• No doubt, it’s a tough decision. Often, new programs have the most activity in the early going (which may mean both more readers, but also less money per download). The more popular this becomes, the fewer readers will be shopping elsewhere. Subscription pricing is a current trend with dvd’s (Netflix), computer software (Adobe), and more, which suggets to me that this could be more than just a passing fancy. On the other hand, $120 per year is only for avid readers…

  3. Got an email about this today but have not opened it yet. I’m sure this article explains it all better. I’m not in kdp select because my book is offered elsewhere. As far as joining the program of Kindle unlimited myself, I probably won’t – I like to horde my books – even ebooks, and if I understand correctly this program only allows you to borrow. Is that correct?

    • I believe you can store a limited number (perhaps 10) books on your device, then you have to return a book to get another… if I understood an recalled correctly. And if at some point you cancel your membership, you will lose access to all the Kindle Unlimited books from your device and account. So if you prefer to keep your books indefinitely, buying them the old-fashioned way seems to be the way to go.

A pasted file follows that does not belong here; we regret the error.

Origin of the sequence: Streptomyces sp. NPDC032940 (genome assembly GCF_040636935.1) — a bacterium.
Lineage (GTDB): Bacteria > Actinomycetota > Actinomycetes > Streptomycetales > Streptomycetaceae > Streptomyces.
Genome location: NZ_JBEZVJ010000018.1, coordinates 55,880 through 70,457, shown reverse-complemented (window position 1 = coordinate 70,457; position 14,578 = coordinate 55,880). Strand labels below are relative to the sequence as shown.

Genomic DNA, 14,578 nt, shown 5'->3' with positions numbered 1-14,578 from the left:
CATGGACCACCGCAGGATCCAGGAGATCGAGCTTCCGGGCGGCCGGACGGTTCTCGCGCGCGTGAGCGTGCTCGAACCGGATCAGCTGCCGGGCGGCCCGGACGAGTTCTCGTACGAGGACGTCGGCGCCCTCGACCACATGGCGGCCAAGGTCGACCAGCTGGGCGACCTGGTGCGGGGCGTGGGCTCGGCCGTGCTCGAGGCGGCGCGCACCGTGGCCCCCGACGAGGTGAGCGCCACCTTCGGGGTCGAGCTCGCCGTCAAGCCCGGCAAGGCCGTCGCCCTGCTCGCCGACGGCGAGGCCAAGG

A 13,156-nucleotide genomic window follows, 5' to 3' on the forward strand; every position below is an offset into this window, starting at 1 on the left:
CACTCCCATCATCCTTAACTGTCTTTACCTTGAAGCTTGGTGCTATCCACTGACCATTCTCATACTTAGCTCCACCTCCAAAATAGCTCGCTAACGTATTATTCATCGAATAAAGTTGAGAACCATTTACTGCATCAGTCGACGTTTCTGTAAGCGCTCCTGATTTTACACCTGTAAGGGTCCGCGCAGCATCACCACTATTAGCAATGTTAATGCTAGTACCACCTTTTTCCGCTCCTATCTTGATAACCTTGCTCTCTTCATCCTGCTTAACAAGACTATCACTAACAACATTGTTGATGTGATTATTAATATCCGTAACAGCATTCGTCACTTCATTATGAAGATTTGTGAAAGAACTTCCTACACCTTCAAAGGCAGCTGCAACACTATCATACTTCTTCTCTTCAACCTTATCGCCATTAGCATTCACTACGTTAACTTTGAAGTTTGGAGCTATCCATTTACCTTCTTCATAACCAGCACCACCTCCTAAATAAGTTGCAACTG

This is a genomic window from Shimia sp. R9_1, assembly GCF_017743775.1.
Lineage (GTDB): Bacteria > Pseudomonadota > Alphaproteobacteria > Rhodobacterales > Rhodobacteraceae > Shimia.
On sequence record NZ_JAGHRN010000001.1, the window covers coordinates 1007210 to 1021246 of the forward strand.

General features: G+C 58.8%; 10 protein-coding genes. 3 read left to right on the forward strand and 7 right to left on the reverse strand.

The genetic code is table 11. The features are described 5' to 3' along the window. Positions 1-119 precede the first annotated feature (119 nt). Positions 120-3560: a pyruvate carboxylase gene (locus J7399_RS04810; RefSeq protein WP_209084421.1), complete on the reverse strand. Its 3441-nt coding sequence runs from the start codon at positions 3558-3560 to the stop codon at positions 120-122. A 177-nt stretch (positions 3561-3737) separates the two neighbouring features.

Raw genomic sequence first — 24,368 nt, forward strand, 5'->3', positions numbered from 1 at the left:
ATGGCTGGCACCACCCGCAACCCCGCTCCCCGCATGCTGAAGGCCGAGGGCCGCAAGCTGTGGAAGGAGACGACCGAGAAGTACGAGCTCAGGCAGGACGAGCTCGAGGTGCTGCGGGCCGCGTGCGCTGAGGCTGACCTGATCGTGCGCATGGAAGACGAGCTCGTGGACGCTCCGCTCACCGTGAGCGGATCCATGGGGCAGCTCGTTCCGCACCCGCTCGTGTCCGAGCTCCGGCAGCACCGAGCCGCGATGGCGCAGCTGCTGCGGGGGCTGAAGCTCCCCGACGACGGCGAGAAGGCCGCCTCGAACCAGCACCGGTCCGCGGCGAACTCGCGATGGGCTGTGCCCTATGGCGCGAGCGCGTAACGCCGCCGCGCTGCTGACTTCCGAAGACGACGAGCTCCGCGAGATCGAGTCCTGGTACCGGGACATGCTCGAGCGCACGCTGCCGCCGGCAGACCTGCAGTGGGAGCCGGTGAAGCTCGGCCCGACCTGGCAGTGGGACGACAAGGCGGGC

4. Having omnibus editions will hurt authors’ payouts. They would only get one download and need readers to cover more ground before hitting the 10% mark. While I’m not recommending gaming the system, I would take down all my grouped books and only offer books individually while participating in this program.

  5. You beat me to it!

    One interesting thing is that you can’t enroll in the thirty day free trial with a debit card of any sort or a prepaid credit card. It has to be an actual credit card with an address attached to it. I wonder how many people will be disappointed by that.

    • Thanks to both “Chris”s! I found this through your reblog, dear Story Reading Ape, and now I have reblogged the original. It’s the most concise analysis of WTFrak is going on I’ve seen. My first novel is still in Select, so I qualify. I wonder how many readers will know (hopefully they’ll care, if they know) that the authors won’t see a penny unless they read 10 % of the book. Those of us with long books are wishing we’d broken them up, I suspect…